[admin edit: link remove - we're not a link dump site for invasive ideologies, thanks]

Kindest Regards, jasonparker! Welcome to CR!

We actually had a long running discussion that addressed this and a great deal more:

It is buried in the archives, so it is no wonder it was difficult for a new member to find. There should be plenty of enjoyable reading. If you have anything to further that discussion, perhaps it would be better to post on that thread. Unless you have a specific point to address yourself?
Jason's just a spammer, I'm afraid - come in and dumpy some ideological garbage in forums, in the hope that he can convert one poor lost soul to his way of thinking. Crude and invasive, and ultimately, not welcome.
You were right, Brian. I saw he had posted the same article in another forum, same day ! He got some answers, but he didn't reply.
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The avian flow-through lung
All tetrapods (mammals, reptiles, amphibians, crocodilians) apart from birds have a pair of lungs that operate on the bellows principle. That is, a pair of lungs that inhale and exhale air by volume changes associated with respiratory movements of the diaphragm and rib cage. The volume of the lungs are increased by inspiratory effort drawing oxygen-rich air into the lung; and are decreased to expel air partially depleted of oxygen and carrying waste carbon dioxide, from the lungs.
Birds, however, have an entirely different respiratory system. Birds breathe using a respiratory system that consists of a pair of lungs and a number of separate air sacs that take up some considerable space in the body cavity of the bird. Most birds have nine air sacs. The air sacs are connected to the lungs in such a way that when a bird breathes air is first drawn into the posterior air sacs. It then flows though the lungs in a single direction into the anterior air sacs through a fine set of 'air capillaries' (the parabronchi) in the lung. The air capillaries are closely surrounded by blood capillaries and this is where the exchange of oxygen and carbon dioxide takes place. The air sacs and lungs are arranged in such a way that air flows in the same direction through the lungs whether the bird is inhaling or exhaling (uni-directional flow-through). Unlike mammals and other tetrapods, the avian lungs remain the same volume during breathing - the air is pumped by changes in the volume of the air sacs not the lungs. The bird skeleton is highly pneumatized - that means that there are large air spaces in the bones and vertebrae of birds which connect with the air sacs.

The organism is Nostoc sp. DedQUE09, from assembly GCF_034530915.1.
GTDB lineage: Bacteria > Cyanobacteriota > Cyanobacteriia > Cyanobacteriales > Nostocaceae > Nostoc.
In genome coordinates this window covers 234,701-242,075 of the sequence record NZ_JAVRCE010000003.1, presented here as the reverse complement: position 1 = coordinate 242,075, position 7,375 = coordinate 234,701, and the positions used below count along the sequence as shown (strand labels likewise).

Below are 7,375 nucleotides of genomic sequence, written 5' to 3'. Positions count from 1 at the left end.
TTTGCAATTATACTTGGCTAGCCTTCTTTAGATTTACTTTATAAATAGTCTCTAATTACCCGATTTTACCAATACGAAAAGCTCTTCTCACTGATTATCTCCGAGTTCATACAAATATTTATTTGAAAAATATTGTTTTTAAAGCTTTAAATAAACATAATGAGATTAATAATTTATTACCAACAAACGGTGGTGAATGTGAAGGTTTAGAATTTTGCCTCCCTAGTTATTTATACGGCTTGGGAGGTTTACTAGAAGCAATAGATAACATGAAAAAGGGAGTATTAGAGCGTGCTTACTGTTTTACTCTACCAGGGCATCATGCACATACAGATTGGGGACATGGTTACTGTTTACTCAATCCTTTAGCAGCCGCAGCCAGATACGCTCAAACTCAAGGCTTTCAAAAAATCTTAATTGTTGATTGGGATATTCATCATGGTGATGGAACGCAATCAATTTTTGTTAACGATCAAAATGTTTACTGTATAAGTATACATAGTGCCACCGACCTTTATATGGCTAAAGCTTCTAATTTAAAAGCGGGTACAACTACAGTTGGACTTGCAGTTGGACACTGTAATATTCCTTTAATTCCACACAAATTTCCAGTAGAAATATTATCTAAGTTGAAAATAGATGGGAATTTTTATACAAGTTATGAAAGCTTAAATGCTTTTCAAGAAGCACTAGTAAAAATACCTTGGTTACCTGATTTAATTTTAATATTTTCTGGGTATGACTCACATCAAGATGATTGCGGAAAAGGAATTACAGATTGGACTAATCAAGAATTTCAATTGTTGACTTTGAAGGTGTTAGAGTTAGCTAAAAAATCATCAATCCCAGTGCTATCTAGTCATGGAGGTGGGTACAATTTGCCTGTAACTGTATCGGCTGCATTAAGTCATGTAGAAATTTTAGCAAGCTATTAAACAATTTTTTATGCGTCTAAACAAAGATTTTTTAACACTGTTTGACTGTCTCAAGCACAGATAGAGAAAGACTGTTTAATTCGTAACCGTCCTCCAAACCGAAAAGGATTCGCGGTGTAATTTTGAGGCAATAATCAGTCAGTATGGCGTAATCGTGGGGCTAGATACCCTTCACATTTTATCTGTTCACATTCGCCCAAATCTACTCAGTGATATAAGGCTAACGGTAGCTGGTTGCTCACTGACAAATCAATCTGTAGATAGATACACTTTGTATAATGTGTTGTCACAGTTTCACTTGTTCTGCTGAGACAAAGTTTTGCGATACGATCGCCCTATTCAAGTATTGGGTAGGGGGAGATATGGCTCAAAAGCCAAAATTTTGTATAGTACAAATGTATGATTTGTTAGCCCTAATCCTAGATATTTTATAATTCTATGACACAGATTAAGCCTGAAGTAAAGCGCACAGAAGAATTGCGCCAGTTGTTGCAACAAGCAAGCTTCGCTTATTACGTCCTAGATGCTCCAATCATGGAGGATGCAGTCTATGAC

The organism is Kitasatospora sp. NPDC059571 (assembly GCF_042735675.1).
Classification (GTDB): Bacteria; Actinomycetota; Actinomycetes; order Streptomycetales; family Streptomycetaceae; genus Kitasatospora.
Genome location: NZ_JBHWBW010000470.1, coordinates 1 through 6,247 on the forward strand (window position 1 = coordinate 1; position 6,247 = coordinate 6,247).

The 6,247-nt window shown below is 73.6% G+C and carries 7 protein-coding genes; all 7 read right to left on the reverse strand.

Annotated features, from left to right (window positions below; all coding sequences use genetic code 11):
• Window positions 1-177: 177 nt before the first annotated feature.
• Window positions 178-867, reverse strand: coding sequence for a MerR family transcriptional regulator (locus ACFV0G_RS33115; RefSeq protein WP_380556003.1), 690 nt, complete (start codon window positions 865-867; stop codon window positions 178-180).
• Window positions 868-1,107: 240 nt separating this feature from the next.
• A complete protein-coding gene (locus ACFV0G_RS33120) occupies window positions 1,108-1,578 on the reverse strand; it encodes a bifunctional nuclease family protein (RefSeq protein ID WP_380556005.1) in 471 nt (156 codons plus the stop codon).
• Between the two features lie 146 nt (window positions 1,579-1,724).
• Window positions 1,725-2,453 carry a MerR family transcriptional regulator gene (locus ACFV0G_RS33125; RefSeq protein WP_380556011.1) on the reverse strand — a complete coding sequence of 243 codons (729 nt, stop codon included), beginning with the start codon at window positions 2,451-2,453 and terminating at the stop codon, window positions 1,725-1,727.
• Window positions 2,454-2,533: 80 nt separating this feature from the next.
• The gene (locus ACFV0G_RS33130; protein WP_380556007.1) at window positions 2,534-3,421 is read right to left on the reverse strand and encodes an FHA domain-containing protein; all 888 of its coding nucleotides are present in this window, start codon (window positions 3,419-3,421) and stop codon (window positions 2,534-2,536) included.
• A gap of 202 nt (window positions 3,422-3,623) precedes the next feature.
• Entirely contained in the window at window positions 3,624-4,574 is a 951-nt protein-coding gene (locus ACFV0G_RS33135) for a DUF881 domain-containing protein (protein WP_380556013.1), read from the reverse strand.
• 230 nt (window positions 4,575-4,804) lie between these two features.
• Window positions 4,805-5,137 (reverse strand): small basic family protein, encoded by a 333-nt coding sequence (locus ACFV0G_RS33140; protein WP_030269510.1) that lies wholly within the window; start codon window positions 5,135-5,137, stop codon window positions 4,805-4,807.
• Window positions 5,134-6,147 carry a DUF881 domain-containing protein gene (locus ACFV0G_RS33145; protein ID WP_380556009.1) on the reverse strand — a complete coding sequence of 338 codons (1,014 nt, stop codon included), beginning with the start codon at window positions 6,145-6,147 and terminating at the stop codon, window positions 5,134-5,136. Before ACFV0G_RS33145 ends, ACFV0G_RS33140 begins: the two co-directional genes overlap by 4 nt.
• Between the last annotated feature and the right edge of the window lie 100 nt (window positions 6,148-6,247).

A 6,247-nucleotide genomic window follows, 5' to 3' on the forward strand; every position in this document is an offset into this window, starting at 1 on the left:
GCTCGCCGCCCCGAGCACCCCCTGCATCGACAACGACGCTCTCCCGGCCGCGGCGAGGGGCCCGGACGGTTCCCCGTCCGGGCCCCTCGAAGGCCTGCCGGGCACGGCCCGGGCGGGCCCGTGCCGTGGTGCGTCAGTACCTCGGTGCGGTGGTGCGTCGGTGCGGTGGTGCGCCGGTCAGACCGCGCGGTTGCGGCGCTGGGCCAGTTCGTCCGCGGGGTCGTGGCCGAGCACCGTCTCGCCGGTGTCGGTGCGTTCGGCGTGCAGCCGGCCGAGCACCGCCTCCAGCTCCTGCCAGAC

Go to reference 10 for a detailed explanation of the avian respiratory system.
Recent finding
A recent paper in Nature (11), shows that theropod dinosaurs have vertebrae pneumatized in a way that is very similar to modern birds. The authors have investigated the well preserved fossil of a theropod dinosaur called Majungatholus atopus and have found that the vertebrae possess very close similaritiies in pneumaticity compared with an extant bird (the sarus crane). See fig 1 below.